Making paper uses a lot of energy and has a high carbon footprint


Much of the energy used is renewable and the carbon footprint is surprisingly low


The Fact:   Much of the energy used is renewable and the carbon footprint is surprisingly low

More than 65% of the total energy used by North American pulp and paper facilities comes from renewable forest biomass. A look across the entire life cycle shows that paper’s carbon footprint can be divided into three basic elements: greenhouse gas emissions, carbon sequestration and avoided emissions. Each of these elements is influenced by important characteristics that make paper’s carbon footprint smaller than might be expected: it’s made from a renewable resource that stores carbon, is recyclable and is manufactured using mostly renewable energy including biomass, biogas and hydroelectricity.

  • Wood stores carbon indefinitely, even as a finished product, helping to reduce the effects of greenhouse gas emissions over the long term. Growing trees also releases oxygen into the atmosphere, thereby supporting life on our planet.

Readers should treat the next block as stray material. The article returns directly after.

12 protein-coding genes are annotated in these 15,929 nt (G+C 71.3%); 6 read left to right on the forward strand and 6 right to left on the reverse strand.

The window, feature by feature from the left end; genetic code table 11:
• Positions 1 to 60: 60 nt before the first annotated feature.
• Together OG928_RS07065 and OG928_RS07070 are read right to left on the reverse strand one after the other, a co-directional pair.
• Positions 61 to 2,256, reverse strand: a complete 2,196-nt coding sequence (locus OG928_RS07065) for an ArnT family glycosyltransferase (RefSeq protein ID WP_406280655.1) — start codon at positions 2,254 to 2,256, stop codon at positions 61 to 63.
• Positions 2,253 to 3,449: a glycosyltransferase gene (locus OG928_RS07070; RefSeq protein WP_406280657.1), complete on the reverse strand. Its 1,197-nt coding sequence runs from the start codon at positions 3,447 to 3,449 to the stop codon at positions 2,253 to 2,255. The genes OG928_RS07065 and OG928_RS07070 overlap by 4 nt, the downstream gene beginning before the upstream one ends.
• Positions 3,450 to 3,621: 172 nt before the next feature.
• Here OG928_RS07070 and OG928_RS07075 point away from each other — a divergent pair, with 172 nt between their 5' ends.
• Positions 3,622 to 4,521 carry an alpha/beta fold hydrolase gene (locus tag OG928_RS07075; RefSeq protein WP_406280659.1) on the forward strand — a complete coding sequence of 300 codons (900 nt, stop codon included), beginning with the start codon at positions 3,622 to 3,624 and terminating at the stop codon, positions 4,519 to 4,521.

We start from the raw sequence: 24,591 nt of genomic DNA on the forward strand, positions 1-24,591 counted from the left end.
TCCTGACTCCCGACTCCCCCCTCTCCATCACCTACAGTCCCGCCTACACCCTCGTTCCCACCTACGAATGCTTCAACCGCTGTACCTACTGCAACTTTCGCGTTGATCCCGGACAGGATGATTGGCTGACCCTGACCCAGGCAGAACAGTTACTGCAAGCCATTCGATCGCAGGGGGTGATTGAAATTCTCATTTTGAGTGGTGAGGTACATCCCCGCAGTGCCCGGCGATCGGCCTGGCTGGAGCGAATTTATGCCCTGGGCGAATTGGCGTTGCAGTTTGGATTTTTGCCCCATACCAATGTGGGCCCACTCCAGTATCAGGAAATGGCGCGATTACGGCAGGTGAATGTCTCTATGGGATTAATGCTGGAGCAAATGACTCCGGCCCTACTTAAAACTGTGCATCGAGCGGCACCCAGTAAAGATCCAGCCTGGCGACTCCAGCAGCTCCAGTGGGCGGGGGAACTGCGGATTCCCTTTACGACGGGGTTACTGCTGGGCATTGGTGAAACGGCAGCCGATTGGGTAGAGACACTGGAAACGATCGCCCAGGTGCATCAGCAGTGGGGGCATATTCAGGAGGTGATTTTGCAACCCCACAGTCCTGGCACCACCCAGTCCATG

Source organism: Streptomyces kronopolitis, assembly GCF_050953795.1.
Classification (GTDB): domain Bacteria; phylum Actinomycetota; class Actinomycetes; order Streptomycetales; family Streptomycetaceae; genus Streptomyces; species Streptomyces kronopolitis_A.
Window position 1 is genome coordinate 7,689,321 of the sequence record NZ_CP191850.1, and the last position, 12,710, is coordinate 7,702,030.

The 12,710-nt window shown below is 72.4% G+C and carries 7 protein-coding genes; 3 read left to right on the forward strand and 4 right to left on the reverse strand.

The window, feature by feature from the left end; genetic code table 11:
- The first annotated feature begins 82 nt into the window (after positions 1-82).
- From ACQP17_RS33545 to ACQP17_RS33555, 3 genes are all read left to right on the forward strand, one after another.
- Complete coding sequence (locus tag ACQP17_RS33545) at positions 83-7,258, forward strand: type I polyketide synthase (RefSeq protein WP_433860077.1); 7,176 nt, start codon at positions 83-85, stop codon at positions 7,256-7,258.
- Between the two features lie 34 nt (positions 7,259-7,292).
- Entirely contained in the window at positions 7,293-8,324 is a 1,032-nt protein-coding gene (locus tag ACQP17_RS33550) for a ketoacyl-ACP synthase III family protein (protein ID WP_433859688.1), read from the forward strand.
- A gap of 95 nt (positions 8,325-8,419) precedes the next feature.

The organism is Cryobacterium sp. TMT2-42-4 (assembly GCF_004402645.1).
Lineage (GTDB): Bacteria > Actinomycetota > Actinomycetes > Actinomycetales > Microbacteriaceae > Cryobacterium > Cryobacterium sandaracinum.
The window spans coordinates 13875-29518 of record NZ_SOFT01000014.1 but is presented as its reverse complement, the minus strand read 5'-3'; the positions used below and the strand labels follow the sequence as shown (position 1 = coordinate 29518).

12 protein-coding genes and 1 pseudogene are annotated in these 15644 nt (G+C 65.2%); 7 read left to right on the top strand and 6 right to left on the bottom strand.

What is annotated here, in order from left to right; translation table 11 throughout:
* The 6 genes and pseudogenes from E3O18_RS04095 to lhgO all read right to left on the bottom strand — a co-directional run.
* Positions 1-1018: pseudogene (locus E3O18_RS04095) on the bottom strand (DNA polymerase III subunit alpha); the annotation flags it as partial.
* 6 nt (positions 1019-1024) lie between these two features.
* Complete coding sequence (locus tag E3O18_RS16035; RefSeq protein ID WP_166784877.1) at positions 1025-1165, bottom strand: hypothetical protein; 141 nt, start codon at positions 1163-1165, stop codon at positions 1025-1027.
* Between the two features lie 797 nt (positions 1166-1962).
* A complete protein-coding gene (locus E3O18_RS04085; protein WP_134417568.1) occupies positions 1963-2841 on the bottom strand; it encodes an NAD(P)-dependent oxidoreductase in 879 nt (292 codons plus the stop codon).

– American Forest & Paper Association, 2014

  • Since 1990, U.S. pulp and paper mill purchased energy (from fossil fuels) use per ton of production has been reduced by 25.4%, and 14.6% since 2000.

– American Forest & Paper Association, 2014

  • In Canada, 98% of wood residue is now being used for either energy generation or composting. More than 66% of mills’ wastewater sediment is being used for either energy generation, composting or land application.

             – Forest Products Association of Canada, 2014

  • Greenhouse gas emissions by the Canadian pulp and paper sector have dropped 79% since 1990 by decreasing its reliance on fossil fuels, increasing energy efficiency, and reducing energy use. 

             – Natural Resources Canada, Canadian Forest Service, 2012

  • With 1% of the world’s greenhouse gas emissions, the value chain of pulp, paper and print is one of the lowest industrial emitters.

             – ECOFYS, 2013

Please refer to our Two Sides Fact Sheets for more information